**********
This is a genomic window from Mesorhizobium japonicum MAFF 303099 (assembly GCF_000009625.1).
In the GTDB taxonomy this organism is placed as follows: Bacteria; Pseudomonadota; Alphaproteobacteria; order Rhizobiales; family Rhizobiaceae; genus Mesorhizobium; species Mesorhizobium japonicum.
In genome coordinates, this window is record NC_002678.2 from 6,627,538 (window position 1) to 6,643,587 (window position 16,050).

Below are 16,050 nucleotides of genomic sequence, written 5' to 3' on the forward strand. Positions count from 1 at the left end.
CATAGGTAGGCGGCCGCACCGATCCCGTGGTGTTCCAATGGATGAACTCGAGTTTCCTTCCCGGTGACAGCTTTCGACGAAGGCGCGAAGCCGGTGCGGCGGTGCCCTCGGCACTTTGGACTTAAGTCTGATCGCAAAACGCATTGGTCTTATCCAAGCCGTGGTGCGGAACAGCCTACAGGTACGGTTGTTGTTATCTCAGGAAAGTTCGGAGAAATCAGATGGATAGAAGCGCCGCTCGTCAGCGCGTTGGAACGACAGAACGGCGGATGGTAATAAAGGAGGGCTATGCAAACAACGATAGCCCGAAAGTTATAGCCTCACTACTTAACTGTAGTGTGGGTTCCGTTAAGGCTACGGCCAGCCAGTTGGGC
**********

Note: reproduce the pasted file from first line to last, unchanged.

This is a genomic window from Mesorhizobium japonicum MAFF 303099 (assembly GCF_000009625.1).
In the GTDB taxonomy this organism is placed as follows: Bacteria; Pseudomonadota; Alphaproteobacteria; order Rhizobiales; family Rhizobiaceae; genus Mesorhizobium; species Mesorhizobium japonicum.
In genome coordinates, this window is record NC_002678.2 from 6,627,538 (window position 1) to 6,643,587 (window position 16,050).

Below are 16,050 nucleotides of genomic sequence, written 5' to 3' on the forward strand. Positions count from 1 at the left end.
CATAGGTAGGCGGCCGCACCGATCCCGTGGTGTTCCAATGGATGAACTCGAGTTTCCTTCCCGGTGACAGCTTTCGACGAAGGCGCGAAGCCGGTGCGGCGGTGCCCTCGGCACTTTGGACTTAAGTCTGATCGCAAAACGCATTGGTCTTATCCAAGCCGTGGTGCGGAACAGCCTACAGGTACGGTTGTTGTTATCTCAGGAAAGTTCGGAGAAATCAGATGGATAGAAGCGCCGCTCGTCAGCGCGTTGGAACGACAGAACGGCGGATGGTAATAAAGGAGGGCTATGCAAACAACGATAGCCCGAAAGTTATAGCCTCACTACTTAACTGTAGTGTGGGTTCCGTTAAGGCTACGGCCAGCCAGTTGGGC